Other obligations prevented my attendance out West for the opening day of trout season, so out Beau and I went the next day.
The April fools joke on us was that further dumps of snow made looking for open water and signs of spring even more difficult that it had been on the first day of spring a week earlier.
Now there was a drift a metre and a half deep in front of the gate to one of our favourite places for spring ice-out fishing.
When I peeked over it, there were many more like snow piles as far as I could see up the trail to that great spring hole. There was a day when I would have shovelled, winched and swore our way in there, in the faint hope of finding the ice going out, but those days are long gone.
The way into the Stump Ranch looked even worse than it was a week ago, the worst it has been at this time of year in a decade.
It will be at least two weeks until I can get in there and retrieve the snowed-in spinning outfit I need to fish the only spot I know we could fish today; in two weeks that brief ice-out opportunity will be gone with the melting, breaking off and drifting away of the shore ice under which brown trout like to shelter from sudden ice-out sunshine.
So I backed out of there and we went looking for the one constant we can always rely upon at this time of year: that my friend and fellow stump rancher Ken Short will be up and about from Calgary to see what’s what.
It is a sacred trust for us to get out there and deliver to Ken his tithe on my winter fly tying of a vial of Short Black Boogers and Despickables, fly designs of mine for which Ken and the many fine brown trout he catches each season have an inordinate fondness.
The flies are small return for Ken’s many kindnesses, not the least of which are the earliest and most reliable fishing reports to pass on to readers that I get from anyone.
A vehicle had slewed its way in to Ken’s place, so we put her in 4WD, low range, and followed, barely.
We arrived at a snow wallow near the house where someone had a long and hard time turning around and getting out of there.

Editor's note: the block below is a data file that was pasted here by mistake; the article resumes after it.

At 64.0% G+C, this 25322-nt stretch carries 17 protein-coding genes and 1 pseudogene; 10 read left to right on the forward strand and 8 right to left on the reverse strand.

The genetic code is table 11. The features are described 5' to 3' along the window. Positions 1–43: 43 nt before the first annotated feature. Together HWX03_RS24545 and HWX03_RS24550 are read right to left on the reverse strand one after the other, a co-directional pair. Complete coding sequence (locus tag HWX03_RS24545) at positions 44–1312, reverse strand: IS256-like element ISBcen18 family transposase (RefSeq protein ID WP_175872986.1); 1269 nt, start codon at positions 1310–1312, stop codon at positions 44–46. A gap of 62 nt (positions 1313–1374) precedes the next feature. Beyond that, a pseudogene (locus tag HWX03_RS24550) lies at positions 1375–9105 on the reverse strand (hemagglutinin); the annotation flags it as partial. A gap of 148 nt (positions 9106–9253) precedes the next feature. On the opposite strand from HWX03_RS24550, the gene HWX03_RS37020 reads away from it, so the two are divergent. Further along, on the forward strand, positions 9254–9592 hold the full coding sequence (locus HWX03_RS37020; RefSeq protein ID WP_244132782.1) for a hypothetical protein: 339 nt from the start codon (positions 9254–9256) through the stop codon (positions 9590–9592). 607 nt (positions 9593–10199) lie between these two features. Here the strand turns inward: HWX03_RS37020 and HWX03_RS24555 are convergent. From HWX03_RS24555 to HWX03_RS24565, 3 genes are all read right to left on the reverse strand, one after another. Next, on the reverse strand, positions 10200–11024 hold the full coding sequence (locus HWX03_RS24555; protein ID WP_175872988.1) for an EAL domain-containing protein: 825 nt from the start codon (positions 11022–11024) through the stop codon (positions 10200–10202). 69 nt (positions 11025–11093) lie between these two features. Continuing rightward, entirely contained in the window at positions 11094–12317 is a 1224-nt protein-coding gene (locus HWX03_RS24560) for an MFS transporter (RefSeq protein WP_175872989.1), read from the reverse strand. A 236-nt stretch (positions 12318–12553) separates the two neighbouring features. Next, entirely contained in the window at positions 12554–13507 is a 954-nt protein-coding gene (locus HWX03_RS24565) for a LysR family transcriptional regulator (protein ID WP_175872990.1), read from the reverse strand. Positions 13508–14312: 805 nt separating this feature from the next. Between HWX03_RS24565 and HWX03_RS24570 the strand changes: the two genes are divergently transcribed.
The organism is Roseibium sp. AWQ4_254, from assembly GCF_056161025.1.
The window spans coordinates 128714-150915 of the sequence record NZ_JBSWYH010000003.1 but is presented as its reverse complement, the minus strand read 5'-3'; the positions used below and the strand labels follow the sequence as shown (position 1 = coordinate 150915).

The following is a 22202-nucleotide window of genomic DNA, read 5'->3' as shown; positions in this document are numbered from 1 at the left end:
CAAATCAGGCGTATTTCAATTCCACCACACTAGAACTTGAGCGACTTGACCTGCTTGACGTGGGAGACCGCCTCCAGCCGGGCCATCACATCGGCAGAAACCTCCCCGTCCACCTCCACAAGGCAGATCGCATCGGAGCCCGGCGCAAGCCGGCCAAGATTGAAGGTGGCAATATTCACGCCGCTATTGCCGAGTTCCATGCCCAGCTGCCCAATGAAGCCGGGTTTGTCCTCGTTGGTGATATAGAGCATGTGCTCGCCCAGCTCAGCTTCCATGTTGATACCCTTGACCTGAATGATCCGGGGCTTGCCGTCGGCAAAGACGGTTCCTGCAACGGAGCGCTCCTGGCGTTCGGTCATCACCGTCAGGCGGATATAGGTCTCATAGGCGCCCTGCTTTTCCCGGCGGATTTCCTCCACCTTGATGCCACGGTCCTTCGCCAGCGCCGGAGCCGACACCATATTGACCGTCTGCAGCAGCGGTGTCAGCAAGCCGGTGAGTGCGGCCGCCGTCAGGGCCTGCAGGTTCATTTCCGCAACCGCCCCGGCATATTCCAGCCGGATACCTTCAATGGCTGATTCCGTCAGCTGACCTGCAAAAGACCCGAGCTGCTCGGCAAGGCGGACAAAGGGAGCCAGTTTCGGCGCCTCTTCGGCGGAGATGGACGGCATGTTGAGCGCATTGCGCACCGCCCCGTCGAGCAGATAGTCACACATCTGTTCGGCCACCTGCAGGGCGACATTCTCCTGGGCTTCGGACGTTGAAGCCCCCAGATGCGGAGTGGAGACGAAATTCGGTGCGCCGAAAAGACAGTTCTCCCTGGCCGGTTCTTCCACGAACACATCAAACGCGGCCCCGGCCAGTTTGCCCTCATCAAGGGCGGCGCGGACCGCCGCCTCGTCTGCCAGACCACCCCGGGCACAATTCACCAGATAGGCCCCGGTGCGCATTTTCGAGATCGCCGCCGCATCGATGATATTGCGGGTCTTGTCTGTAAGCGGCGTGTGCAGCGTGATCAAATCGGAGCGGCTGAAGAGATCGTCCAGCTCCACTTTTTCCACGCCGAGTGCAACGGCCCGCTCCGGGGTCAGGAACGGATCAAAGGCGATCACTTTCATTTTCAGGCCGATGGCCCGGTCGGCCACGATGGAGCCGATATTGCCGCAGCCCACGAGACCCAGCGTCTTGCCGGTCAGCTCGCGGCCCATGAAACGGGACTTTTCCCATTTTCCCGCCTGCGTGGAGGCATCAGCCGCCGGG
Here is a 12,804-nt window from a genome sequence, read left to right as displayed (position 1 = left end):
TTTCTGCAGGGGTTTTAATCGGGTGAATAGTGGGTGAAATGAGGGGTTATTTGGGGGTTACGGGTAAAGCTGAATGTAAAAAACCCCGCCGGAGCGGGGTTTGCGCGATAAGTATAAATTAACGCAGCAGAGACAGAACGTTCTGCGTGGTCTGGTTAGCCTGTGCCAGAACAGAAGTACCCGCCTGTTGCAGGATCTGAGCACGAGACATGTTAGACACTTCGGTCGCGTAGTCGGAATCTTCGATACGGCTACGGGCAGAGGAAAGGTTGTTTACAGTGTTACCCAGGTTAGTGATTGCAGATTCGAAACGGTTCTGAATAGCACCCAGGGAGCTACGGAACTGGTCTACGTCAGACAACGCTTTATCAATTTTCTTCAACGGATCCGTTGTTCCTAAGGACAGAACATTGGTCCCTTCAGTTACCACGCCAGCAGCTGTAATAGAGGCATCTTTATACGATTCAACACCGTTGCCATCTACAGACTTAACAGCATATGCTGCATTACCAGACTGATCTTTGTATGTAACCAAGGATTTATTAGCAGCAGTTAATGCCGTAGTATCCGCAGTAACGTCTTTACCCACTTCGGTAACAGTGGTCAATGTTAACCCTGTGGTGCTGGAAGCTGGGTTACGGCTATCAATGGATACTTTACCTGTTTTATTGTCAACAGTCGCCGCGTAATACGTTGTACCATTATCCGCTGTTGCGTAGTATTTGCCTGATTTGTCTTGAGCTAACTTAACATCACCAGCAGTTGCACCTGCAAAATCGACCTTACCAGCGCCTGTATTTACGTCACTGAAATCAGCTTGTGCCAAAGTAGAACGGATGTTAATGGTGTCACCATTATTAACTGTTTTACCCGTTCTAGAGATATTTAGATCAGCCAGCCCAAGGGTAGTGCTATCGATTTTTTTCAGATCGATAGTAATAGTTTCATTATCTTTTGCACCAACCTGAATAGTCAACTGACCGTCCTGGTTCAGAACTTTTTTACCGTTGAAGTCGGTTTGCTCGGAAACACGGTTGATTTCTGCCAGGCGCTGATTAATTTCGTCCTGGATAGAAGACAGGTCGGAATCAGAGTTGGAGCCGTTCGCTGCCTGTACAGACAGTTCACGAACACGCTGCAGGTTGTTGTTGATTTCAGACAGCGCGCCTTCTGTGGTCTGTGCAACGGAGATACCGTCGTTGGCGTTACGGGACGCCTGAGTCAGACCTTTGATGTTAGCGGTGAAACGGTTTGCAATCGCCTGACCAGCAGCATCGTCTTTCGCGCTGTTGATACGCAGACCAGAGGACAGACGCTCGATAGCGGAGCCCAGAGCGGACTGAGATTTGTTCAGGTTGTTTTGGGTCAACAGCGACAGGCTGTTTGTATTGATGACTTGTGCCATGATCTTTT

Later we learned it had been Ken and there had been the April fool joke on him of having to change a tire in that snow-mess.
We had our own sweet time getting turned around, so sweet that a time or three I had a slight twinge of regret at having sworn off winches, shovels, ropes and other assurances that you will be led on until you get stuck.
But we got turned around and followed whoever out of there. If it had indeed been Ken Short, I had a good idea where I would find his rig, at least.
Sure enough, there it was, several miles farther upstream on the North Raven River than I — and Ken — would have expected. About this time last year my friend Dwayne Schafers and I had noticed Ken’s rig parked way downstream near where we were going fishing.
We all had a great day down there. But this year the little river remained stolid ice from the bottom of the so-called Bucks for Wildlife water on down to the mouth.
A first this year: I had to use my 10-power Leicas to spot not only the “game” of the sole blooming bush of pussy willows along the creek, but also a safe route through the maze of clumped muskeg and rotting snow piles so I could get in there and clip Herself’s tithe and tribute of an Easter bouquet from my annual too-soon spring trips.
A day or two later Ken called with the first anglers’ report of the new season.
He had gone upstream from where he had been parked and reported very hard slogging through the snow. (I did it once, years ago, with snowshoes strapped to my waders, a youthful excess I have never repeated.)
The fishing was very slow. There were lots of fish — both brown and brook trout — but they were so spooky that when Ken saw them they were already fleeing.
The bright spring sunshine, intensified by the glare off all that snow was probably a factor.
Up where field runoff was putting some cloud in the water, Ken managed to take his only two trout of what he calls a very tough day: one on a nymph and a 56 cm brown on the Short Black Booger.
The way things are going and looking, Ken predicts we are in for either a very long, or a very short season, depending on your outlook and the June monsoons, just like the last three seasons have been.
Bob Scammell is an award-winning outdoors writer living in Red Deer.